As you would probably expect, the thing everyone wants to know with every research study is, what are the results and what do they mean? But there’s a saying in the data business that should be considered in the development of any questionnaire:
“Garbage in, garbage out.”
In short, the quality of the output is determined by the quality of the input. And that starts with questionnaire development. A great deal of time at Coleman Insights is spent behind the scenes thinking about things such as how respondents will see or hear questions, which order they should go in, and so on. Whether we’re writing a complex survey for a media brand or you’re creating a simple survey in SurveyMonkey to send to your database, there are a fundamental set of procedures to consider. Here are three we keep in mind:
#3: Ask the most important questions in the beginning.
The beginning of a survey is when the respondent is most engaged. Focus on the most important issues facing your brand as close to the beginning of the survey as possible. If you’re a podcaster, you may want to ask listeners how familiar with and interested they are in the guests you plan to talk to in upcoming episodes. While that’s informative, it’s not as important as learning, and tracking, how many podcast listeners are familiar with your brand, and of those, how many listen regularly. The appeal of your guests is irrelevant if few people are even aware that your podcast exists.
#2: Don’t ask qualitative questions in a quantitative project.
Over the past few years, we’ve become more intentional about discouraging verbatims in perceptual studies. While there are a few exceptions, it’s like trying to paint a house with a hammer; you’re using the wrong tool for the job. In a qualitative study, like a Campfire Online Discussion Group or 20/20 Focus Group, an experienced moderator can probe participants for more details. A question like “Why are you listening to (radio station) less than you did a year or so ago” can be insightful in this type of research. However, an answer like “Because I listen to streaming more” may be interesting, but it isn’t actionable. With qualitative research, we have the opportunity to dig deeper to find the reasons why the consumer is listening to streaming more. Did your station do something to cause them to listen less? Was there something about a particular streaming service that attracted them? Or, did they get a new smartphone and haven’t downloaded your app yet? Or perhaps they didn’t know they can ask their new smart speaker to play your radio station?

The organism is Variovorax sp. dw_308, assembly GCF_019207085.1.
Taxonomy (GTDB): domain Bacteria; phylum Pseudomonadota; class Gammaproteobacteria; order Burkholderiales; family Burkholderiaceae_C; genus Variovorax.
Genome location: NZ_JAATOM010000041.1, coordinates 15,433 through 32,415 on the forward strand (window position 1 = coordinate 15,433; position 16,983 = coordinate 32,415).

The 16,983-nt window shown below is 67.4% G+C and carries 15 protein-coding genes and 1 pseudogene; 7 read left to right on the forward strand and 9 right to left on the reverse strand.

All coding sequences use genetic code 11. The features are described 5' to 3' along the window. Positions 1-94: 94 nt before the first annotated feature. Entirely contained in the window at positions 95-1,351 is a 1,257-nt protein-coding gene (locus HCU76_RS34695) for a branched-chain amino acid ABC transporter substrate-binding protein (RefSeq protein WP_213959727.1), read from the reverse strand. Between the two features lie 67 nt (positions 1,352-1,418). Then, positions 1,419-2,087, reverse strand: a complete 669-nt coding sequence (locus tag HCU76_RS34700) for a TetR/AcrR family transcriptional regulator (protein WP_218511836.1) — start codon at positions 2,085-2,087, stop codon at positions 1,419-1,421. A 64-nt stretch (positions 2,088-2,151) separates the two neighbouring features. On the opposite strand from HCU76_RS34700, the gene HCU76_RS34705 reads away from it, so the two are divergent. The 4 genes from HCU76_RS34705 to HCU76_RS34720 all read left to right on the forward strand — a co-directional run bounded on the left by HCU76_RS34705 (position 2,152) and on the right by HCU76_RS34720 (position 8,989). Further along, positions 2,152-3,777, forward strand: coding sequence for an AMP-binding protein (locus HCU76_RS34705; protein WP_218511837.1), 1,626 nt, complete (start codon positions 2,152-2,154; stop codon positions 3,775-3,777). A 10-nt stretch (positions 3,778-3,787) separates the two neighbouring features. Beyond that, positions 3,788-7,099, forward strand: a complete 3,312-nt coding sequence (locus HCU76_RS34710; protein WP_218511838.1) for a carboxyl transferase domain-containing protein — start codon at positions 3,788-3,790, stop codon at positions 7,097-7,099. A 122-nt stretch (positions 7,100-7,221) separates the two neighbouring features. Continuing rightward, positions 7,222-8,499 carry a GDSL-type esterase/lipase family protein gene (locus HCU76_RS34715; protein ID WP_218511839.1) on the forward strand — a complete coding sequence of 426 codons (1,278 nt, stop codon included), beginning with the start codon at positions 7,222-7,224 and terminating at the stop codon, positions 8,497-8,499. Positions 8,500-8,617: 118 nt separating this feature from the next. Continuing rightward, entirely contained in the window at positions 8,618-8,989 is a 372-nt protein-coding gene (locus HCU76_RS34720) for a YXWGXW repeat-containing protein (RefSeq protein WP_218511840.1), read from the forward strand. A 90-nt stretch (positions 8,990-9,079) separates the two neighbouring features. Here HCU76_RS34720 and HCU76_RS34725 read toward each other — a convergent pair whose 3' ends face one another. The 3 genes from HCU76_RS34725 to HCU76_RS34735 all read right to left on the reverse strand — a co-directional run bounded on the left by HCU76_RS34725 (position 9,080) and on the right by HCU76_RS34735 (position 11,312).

That same listening momentum question can still be effective in a quantitative study, like a Plan Developer. Instead of an open-ended verbatim answer to the question, it is more effective to specifically test theories you have as to why they are listening less and give the respondent some choices. For example:
- The quality of the music has declined
- The station plays the same songs over and over
- The personalities on WAAA talk too much
- Big Bob left the WAAA Morning Show
- WAAA is playing too many commercials
- You are listening to (X) more
- Other (SPECIFY)
The result is likely to be much more actionable, which brings us to:
#1: Ask questions that will provide actionable information.
Other than satisfying intellectual curiosity, there is no value in learning information that you can’t do anything with. For example, you may be curious what percentage of your listeners listen to your station on a radio vs. your app. However, what are you going to do with this information when you have it? If your goal is to get more people to use your app, you should consider a Campfire study to find out what people like and don’t like about it. Once you have the results, market what users like about the app and be sure to fix the issues that bother them.